Wish you were here in Queenstown, me old China

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The world’s adventure capital will soon be on the radar of 905 million Chinese – thanks to a major media visit this week. 

Nine journalists from some of China’s most influential publications have sampled what Queenstown has to offer as part of a week-long South Island tour. 

Hosted by Tourism New Zealand and Destination Queenstown, the group experienced the Earnslaw, Skyline Gondola, AJ Hackett Bungy, Sunrise Balloons, Nomad Safaris Lord of the Rings Tour, Shotover Jet and local eateries – and they’ll be writing about their stay for young, energetic and wealthy people back home. 

Tong Liu, writer for the Beijing-based 300,000-circulation The Economic Observer, says Chinese visitors are moving away from being just sedentary tourists. 

“The mindset of the Chinese traveller is changing. More and more people are coming here to experience the activities. 

“Our readers are businessmen who would expect comfortable accommodation, yummy food and exciting activities. Some people like skiing. They are very tired of the routine of work so they need something to excite them.” 

Many Chinese mistakenly think the resort’s thrill-seeking activities are unsafe, she adds.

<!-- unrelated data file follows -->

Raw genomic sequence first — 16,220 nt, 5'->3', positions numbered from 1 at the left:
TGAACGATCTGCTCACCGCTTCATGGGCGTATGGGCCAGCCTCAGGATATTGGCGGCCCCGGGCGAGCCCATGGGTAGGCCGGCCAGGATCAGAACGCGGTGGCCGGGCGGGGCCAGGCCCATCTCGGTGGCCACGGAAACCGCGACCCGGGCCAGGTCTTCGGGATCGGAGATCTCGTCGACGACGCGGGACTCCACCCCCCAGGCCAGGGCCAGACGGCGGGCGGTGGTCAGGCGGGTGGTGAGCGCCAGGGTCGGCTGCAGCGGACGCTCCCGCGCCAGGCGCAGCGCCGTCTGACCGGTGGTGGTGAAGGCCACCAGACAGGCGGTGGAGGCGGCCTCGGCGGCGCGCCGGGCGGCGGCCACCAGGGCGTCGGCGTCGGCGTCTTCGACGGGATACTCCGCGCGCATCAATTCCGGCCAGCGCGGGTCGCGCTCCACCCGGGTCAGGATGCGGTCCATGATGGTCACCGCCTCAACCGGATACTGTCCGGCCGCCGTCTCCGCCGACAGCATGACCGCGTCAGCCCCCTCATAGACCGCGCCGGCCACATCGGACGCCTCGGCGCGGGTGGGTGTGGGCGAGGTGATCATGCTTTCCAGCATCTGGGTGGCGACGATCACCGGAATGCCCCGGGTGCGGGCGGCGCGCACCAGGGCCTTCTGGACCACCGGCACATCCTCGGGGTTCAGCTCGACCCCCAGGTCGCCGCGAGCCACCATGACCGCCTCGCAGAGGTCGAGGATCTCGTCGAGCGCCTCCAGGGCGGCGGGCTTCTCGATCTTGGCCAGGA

“Before we did the adventurous activities we thought they were quite dangerous and unsafe. But after trying them we think, ok, it’s not that dangerous.” 

Gwen Gao, travel editor-in-chief for China’s biggest news website Sina.com – which gets more than 900 million page views a day – adds: “We like all the activities here. It’s not just the natural beauty of Queenstown, it also provides so many different activities for everyone.” 

Destination Queenstown boss Tony Everitt says the media trip is “very significant” given the expected growth in Chinese visitors by 2016. 

“You could see a situation in five years’ time where China goes from being number four on our inbound market list to number two. 

“There are 1.4 billion people in China. We want to be talking to about 10-20 million of those at the moment, which is a very small percentage.” 

Local tourism operators need to become savvier in approaching the market to “extract maximum value” and DQ’s planning an industry forum on China next year, he says. 

“We need to be up-skilling ourselves as an industry on how to deal with that marketplace.”